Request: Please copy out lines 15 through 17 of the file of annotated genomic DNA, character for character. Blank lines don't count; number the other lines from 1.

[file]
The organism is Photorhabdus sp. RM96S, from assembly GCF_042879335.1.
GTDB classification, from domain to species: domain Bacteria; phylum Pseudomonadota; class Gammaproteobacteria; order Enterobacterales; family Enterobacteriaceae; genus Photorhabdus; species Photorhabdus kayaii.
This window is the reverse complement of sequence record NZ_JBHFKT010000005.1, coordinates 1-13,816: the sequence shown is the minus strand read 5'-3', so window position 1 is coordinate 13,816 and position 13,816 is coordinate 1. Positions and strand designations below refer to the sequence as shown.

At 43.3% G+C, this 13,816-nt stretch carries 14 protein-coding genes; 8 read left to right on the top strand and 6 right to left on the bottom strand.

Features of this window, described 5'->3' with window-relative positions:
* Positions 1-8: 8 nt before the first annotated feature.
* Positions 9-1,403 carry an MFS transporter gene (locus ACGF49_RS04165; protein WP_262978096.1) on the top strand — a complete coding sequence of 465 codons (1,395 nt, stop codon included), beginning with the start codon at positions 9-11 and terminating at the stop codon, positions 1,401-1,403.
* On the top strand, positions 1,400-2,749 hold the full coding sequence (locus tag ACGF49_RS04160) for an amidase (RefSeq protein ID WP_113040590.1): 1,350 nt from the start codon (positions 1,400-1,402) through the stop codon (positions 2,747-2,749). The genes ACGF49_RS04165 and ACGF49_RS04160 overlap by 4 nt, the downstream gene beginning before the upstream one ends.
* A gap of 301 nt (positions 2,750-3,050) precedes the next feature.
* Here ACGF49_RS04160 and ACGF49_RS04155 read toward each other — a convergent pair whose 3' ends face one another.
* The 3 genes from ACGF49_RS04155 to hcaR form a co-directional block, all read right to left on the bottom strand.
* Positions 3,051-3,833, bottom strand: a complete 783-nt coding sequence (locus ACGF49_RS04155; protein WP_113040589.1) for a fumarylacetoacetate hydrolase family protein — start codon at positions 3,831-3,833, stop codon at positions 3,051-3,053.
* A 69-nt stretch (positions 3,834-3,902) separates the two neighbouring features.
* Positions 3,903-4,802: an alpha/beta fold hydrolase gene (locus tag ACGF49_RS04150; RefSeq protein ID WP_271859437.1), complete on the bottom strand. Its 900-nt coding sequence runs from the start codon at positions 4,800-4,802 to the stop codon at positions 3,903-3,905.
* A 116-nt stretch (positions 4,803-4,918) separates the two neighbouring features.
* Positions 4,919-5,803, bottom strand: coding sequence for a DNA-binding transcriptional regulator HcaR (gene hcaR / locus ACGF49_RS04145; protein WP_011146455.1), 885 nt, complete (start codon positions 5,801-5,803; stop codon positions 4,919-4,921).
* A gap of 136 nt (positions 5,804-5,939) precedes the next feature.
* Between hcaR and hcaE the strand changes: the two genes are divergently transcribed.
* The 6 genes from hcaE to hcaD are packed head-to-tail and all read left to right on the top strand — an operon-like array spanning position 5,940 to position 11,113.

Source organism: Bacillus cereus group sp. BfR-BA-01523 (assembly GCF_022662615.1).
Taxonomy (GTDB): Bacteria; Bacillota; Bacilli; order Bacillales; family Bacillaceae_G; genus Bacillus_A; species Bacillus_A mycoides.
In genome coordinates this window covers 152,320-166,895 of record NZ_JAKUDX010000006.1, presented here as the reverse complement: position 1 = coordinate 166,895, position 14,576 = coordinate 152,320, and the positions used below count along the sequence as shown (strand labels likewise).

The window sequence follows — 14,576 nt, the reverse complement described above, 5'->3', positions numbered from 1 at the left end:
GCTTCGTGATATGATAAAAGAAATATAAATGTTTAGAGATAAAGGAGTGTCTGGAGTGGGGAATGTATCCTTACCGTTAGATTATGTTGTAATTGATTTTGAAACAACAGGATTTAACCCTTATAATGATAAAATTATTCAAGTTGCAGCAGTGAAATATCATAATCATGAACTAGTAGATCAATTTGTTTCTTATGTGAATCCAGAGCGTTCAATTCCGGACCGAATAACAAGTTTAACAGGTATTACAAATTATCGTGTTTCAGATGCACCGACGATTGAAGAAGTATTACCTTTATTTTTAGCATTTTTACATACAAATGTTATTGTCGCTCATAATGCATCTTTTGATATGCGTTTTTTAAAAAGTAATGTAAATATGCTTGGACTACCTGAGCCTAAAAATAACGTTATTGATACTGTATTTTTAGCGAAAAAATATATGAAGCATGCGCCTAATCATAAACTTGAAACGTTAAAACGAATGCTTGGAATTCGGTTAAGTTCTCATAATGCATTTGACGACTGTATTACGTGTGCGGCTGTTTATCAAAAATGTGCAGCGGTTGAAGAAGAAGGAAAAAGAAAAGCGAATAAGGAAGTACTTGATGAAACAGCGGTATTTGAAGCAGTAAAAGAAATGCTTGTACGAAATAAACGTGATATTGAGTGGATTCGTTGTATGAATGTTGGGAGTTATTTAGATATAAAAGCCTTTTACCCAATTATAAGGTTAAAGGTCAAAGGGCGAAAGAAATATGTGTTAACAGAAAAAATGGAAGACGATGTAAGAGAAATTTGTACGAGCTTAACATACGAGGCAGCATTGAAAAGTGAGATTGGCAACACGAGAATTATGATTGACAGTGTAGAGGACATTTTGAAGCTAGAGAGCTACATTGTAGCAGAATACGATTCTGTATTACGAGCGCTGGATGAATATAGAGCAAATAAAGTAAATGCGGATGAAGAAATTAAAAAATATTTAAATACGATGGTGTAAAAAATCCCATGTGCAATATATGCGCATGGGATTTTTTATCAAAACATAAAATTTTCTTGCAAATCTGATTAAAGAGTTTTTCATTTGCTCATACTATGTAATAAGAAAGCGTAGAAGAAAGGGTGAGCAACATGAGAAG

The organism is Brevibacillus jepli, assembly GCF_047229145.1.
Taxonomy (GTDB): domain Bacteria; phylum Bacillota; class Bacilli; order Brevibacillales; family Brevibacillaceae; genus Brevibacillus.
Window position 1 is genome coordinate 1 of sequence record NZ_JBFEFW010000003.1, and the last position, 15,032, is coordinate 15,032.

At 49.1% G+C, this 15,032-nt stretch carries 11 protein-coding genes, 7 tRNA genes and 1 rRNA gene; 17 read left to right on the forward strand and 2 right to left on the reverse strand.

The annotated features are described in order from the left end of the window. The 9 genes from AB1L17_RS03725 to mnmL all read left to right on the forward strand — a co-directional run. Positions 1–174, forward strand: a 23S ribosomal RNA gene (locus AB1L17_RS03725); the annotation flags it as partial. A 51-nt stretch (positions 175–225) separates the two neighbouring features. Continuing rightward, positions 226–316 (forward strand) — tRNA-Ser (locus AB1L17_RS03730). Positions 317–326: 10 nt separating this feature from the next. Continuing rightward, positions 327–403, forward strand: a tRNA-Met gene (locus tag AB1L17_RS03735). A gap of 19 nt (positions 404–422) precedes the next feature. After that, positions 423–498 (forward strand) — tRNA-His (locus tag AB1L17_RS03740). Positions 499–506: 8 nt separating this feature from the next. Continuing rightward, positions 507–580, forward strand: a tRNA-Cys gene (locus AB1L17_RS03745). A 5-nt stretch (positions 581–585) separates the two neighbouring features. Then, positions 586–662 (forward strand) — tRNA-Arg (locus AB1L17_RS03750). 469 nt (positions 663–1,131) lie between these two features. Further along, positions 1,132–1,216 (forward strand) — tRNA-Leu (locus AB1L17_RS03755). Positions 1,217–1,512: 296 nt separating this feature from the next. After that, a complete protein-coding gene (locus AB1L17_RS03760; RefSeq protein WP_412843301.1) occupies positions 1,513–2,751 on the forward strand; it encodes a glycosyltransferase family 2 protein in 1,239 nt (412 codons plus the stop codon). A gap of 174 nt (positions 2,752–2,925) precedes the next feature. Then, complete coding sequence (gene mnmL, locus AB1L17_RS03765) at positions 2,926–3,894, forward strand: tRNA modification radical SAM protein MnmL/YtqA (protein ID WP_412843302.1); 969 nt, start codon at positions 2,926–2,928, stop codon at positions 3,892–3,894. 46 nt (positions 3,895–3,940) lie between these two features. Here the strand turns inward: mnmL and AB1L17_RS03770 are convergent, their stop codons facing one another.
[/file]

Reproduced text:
* A 116-nt stretch (positions 4,803-4,918) separates the two neighbouring features.
* Positions 4,919-5,803, bottom strand: coding sequence for a DNA-binding transcriptional regulator HcaR (gene hcaR / locus ACGF49_RS04145; protein WP_011146455.1), 885 nt, complete (start codon positions 5,801-5,803; stop codon positions 4,919-4,921).
* A gap of 136 nt (positions 5,804-5,939) precedes the next feature.